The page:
Texas regulators have denied approval for NextEra Energy’s proposed deal to buy the state’s largest transmission operator, Oncor Electric Delivery, for a second time.
The Public Utility Commission of Texas has approved an order to reject a rehearing of NextEra's application to acquire Oncor for $18.4bn.
NextEra filed an application with the commission for a rehearing on the acquisition deal after it was first rejected by the authorities in March this year.
In August 2016, NextEra agreed to purchase an 80% stake in Oncor from Energy Future Holdings (EFH). The sale was part of EFH’s restructuring plan to exit bankruptcy.
Under the terms of the agreement, NextEra agreed to fund $9.5bn, mainly to repay the debt of EPH.
Later, in November last year, NextEra agreed to purchase the remaining 20% stake in Oncor Electric Delivery for $2.4bn.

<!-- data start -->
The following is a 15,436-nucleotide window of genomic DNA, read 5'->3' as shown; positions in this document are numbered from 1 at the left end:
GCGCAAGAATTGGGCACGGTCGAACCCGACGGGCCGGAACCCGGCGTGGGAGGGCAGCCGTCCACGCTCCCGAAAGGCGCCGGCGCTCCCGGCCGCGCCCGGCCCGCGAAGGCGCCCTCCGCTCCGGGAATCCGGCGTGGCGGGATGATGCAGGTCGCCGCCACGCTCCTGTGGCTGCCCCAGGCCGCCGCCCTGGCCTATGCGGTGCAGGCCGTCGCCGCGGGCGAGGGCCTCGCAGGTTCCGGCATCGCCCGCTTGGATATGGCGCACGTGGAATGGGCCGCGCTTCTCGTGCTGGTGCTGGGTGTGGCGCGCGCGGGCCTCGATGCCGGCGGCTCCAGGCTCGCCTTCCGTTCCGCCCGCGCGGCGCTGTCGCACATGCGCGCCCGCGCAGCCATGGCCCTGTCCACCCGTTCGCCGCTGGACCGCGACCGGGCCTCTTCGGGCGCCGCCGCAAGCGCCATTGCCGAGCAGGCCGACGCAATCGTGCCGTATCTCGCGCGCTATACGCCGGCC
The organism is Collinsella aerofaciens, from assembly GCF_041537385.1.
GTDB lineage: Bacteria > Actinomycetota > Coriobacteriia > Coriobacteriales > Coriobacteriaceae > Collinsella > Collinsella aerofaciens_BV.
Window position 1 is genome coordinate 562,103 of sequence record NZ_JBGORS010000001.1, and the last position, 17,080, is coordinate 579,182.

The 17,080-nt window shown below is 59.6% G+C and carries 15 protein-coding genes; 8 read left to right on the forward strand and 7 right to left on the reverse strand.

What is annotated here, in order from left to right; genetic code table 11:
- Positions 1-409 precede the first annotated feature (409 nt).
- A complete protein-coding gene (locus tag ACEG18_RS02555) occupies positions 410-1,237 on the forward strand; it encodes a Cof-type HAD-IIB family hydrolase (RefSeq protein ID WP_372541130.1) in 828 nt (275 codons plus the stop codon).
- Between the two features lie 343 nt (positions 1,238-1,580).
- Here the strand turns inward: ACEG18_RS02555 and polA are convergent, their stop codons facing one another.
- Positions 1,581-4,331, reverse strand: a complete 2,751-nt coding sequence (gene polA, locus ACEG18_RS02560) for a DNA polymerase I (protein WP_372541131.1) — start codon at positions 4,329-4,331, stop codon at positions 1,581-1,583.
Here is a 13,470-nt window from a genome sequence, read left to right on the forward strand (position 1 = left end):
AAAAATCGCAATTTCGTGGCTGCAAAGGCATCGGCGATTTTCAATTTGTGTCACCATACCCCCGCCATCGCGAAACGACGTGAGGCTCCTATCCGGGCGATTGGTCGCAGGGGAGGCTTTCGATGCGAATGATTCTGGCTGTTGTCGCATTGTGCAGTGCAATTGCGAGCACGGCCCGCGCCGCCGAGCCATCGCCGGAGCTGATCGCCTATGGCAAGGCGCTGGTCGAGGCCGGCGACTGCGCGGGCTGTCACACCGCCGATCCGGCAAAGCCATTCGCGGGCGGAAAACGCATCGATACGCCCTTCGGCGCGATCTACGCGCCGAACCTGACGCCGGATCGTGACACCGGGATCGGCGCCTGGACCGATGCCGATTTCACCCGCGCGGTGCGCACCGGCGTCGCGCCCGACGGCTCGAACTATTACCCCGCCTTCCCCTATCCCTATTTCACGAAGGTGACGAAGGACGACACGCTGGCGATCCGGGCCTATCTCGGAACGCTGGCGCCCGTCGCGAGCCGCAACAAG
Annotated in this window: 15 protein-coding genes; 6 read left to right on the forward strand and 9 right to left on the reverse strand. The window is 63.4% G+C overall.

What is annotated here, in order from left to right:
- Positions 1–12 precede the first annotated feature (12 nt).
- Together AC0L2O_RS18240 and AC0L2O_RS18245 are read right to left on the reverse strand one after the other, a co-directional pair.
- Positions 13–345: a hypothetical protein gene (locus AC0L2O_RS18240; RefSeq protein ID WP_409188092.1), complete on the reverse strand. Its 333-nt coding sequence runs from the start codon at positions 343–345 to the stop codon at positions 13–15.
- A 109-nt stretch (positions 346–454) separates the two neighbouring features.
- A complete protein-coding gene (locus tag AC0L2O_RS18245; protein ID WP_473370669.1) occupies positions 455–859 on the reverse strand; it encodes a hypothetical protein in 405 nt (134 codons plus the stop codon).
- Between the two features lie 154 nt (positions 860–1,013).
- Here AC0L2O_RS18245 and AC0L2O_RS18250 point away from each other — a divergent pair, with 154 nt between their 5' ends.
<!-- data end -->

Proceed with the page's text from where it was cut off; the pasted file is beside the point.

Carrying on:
As part of the deal, the company agreed to merge with Texas Transmission Holdings (TTHC), which holds an indirect stake of about 20% in Oncor.
Besides, NextEra agreed to buy the remaining 0.22% interest in Oncor that is owned by Oncor Management Investment (OMI) for approximately $27m.
The commission said: “At no time during the proceeding did NextEra Energy amend its application to seek approval of the transaction to acquire the 19.75% interest in Oncor held by Texas Transmission Holdings. 'NextEra Energy offered no evidence to evaluate this single, standalone transaction.
“Based on the evidentiary record, the Commission is unable to evaluate NextEra Energy's proposed transaction with Texas Transmission 'Investment on a standaloné basis.”
An approval for NextEra’s transactions with EFH, TTHC and OMI would have resulted in 100% percent ownership of Oncor.
The commission added: “While NextEra Energy is a well-regarded utility holding company, the expansive and diversified , structure of NextEra Energy and its affiliates would subject Oncor to new and potentially substantial risks.”
Image: Electric power transmission with overhead line. Photo courtesy of Guam~commonswiki/Wikipedia.